A Cultural Commons
Below is an essay written by a Big Heavy World founder and published by the Burlington Free Press. It’s got some local Burlington references in it, but gets the message out that our society is missing out on critical community infrastructure that we should be building and sharing. So, Big Heavy World is working through establishing a local version. We’ll keep you posted about that, but the conversations are too preliminary to identify champions or frictions yet.
“The arts encompass some of the most meaningful expressions humanity has to share — they embody our intellect, emotion and essential experiences in the most complete manner possible. The movement, color, words, melody, and the intricate languages of rhythm, composition and intention that art manifests itself with are a bridge between us as people. Understanding, compassion, inspiration, culture and civilization emerge from the bridges between us. But not all of these bridges are as ineffable as art; some, we have to build.
I had a simple thought the other day, which could not possibly be original, but bothered me until it clawed itself out: Roads are our transportation commons. Libraries are our intellectual commons. Parks are our recreation commons. Where are our cultural commons?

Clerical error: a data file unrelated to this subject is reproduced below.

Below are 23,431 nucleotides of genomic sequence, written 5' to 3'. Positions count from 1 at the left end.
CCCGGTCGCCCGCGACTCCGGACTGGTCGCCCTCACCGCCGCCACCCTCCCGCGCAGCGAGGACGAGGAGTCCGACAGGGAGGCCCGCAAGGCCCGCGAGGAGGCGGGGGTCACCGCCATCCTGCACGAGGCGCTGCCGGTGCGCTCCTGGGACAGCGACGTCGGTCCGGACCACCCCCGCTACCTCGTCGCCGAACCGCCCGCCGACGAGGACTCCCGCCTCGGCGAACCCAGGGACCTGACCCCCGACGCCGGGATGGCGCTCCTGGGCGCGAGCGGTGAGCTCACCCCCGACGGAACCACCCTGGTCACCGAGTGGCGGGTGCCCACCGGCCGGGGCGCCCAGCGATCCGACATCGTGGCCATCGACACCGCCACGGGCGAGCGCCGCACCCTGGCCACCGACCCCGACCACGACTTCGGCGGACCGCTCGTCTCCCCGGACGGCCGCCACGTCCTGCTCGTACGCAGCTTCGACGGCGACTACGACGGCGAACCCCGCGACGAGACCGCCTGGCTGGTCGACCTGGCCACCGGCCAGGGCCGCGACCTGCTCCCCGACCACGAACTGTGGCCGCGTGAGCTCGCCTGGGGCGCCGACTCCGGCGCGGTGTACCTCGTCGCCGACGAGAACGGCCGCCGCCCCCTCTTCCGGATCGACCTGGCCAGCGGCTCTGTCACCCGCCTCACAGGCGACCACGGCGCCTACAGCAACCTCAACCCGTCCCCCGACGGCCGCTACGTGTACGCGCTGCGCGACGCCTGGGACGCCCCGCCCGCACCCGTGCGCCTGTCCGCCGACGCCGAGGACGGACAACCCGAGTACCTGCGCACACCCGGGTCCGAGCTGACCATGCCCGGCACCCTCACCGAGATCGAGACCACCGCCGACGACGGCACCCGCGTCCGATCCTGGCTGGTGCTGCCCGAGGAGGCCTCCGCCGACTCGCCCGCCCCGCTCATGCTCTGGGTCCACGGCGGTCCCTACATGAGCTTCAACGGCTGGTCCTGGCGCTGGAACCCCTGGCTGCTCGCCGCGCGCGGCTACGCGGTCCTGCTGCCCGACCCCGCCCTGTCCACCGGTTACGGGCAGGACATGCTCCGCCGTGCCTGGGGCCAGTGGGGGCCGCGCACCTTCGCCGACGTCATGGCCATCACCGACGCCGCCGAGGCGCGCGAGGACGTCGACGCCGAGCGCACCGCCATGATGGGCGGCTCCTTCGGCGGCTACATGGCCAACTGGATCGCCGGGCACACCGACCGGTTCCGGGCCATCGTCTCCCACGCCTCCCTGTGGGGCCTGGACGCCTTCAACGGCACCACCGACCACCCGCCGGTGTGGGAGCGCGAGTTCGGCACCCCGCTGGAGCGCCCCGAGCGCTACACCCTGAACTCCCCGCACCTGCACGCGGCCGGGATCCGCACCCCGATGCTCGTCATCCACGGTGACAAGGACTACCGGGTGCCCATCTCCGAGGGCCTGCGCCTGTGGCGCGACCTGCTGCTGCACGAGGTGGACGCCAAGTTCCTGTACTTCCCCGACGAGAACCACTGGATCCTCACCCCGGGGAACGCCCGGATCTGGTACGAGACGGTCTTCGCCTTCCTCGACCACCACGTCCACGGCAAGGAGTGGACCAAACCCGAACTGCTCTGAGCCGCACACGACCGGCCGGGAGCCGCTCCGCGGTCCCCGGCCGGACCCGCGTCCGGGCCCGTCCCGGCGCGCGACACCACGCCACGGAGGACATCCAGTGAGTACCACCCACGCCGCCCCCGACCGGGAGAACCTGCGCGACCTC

I direct a volunteer-staffed nonprofit dedicated to preserving and promoting music made by Vermonters. The organization supports musicians inclusively – regardless of their experience, success, or genre, and tries hard to assemble resources that help musicians achieve success on their own terms. We have an intimate and longstanding understanding of what many of those resources are. And we understand that in Burlington, where our community has been purposeful in mutually agreeing to build shared roads and shared places for learning and playing, we have not purposefully created spaces that foster the arts in all their variety, and with the necessary infrastructure to share them with ourselves as a community, inclusively – without a barrier to participation.